NEW YORK (Reuters) - Days ahead of its official launch, Doximity — a LinkedIn-style application for healthcare professionals — already has the backing of the venture capital community and thousands of U.S. doctors.
Since its unofficial start in October, Doximity has looped in more than 7,000 doctors, some $100,000 in revenue from a contract with a major medical company and is about to close a round of venture capital funding, the company’s chief executive told Reuters in a recent interview.
“We’ve signed in the dotted line right now for a round that’s larger than $10 million,” said Jeff Tangney. He declined to provide further details of the contract of the VC firms involved in the funding round.
His San Mateo, California, company has created a free application for mobile devices — what Tangney calls a Facebook or LinkedIn for doctors only.
By subscribing to Doximity, doctors can search nationwide databases of medical specialists, reconnect with med school classmates, find direct back phone numbers for hospitals and, a favorite, send text messages or even picture mail over a secure and law-compliant network.
“Medical communications is a big problem,” Tangney said.
“It’s mind-blowing, but doctors can’t use email, they can’t use SMS, so what can they do? They fax each other.”
Strict regulations limit ways doctors can exchange medical records or reach out for advice to colleagues outside of their hospitals, always wary of patient privacy and data security.
For example, while doctors can email each other within a secure network of a medical center, they have to be careful what information they send outside of their networks. Doctors say they often adjust to the rule in their emails and text messages by making general statements and asking broad questions not traceable to specific cases or patients.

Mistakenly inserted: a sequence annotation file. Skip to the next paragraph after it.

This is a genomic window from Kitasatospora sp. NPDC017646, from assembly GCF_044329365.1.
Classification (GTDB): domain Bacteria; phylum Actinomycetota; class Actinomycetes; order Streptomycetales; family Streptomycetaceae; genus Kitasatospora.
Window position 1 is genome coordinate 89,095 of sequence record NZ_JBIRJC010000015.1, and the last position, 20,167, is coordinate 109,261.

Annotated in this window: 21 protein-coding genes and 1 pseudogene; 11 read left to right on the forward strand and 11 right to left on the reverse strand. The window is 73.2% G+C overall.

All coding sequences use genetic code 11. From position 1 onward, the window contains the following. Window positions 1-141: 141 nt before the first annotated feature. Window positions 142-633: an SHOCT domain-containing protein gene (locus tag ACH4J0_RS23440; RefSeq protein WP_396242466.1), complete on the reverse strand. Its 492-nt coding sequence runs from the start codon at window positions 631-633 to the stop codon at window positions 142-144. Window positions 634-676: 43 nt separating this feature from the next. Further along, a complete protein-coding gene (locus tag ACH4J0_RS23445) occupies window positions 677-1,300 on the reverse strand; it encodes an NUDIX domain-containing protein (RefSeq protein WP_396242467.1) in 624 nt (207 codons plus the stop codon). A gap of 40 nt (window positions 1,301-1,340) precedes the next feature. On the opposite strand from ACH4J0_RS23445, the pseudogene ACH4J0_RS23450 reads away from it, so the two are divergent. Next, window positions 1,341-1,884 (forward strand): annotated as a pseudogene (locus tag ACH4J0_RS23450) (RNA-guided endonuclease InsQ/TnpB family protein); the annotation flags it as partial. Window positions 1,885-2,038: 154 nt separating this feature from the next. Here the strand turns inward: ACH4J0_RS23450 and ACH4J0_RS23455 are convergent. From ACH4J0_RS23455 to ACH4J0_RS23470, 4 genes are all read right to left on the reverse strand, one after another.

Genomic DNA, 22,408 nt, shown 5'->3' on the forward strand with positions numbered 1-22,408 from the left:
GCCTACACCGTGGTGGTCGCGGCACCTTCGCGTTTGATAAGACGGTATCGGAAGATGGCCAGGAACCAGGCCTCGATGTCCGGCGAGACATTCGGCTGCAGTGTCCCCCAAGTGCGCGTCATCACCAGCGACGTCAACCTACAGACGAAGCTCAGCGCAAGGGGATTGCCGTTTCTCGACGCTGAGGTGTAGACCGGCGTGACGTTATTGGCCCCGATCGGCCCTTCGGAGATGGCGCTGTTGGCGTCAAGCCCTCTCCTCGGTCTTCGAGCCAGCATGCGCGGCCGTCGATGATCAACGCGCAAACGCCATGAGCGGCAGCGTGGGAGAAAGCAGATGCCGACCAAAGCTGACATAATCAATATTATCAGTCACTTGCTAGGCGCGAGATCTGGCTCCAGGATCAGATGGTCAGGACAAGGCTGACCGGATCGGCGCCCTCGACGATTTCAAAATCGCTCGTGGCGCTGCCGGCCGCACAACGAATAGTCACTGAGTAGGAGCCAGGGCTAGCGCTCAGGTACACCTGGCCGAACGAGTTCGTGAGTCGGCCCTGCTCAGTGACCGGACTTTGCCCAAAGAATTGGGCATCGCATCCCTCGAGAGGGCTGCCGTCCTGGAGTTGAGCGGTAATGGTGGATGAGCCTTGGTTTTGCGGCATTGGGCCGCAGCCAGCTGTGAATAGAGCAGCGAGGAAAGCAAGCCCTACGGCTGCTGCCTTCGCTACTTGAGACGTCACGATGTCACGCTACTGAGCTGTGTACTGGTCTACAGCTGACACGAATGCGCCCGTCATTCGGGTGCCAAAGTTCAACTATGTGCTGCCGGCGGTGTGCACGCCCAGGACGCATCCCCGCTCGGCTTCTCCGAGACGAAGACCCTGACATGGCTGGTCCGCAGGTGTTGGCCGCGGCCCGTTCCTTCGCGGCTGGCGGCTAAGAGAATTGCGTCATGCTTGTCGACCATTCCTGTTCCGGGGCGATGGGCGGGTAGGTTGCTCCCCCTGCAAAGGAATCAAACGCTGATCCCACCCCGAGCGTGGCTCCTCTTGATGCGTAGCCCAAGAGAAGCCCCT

Now the biggest venue for doctors to collaborate is Sermo, the largest online physician community with more than 115,000 members, according to the website. Sermo’s main difference from Doximity, Tangney said, is anonymity of comments.
Doximity is available on the Web, iPhone, iPad and devices running on Android, Google’s operating system. A version for BlackBerry is expected by the end of 2011.
The entire operation includes only about 15 people on staff, about a dozen of whom are engineers — one formerly of LinkedIn and a few from Tangney’s previous venture Epocrates, a mobile medical reference service.
As chief operating officer at Epocrates, Tangney received his first approval from Apple as the mobile application became one of five featured by Steve Jobs in his unveiling of the iPhone app store.
Tangney tells the story of Jobs’ personal physician requesting the mobile application be included on the iPhone in order for her to agree to switch from her Palm Treo.
Tangney spent 10 years at Epocrates, leaving in 2009, just as the company started barreling toward an initial public offering. He was anxious to create something new.
Epocrates raised $85.8 million in an IPO on February 1 and its shares have since climbed more than 35 percent from the offering price. Doximity’s first investor, InterWest Partners, was also Epocrates’ first and remains its biggest.
Ultimately, like Epocrates, Doximity would generate revenue from premium services to subscribers or hospitals and opportunities for highly targeted research and surveys by marketing firms, Tangney said.
Although the company has looped in more than 1 percent of U.S. medical professionals, some remain leery of disclosing their personal information to Doximity and opening themselves up to be contacted by just about anybody in the field.
“I can’t imagine that people would do that and offer advice,” said Gabrielle Gold-von Simson, a pediatrician in New York. “That puts them in a spot where they’re susceptible to, say, malpractice allegations.”
Tangney said he is banking on younger doctors who come in to the profession also joining Doximity, which is why the official launch will follow the American Medical Students Association conference in March in Washington, D.C.
“We’re definitely very focused on the younger physicians — they get it,” he said.
“Our big goal for 2011 is to really put our stamp on that generation of younger doctors.”
Reporting by Alina Selyukh, editing by Matthew Lewis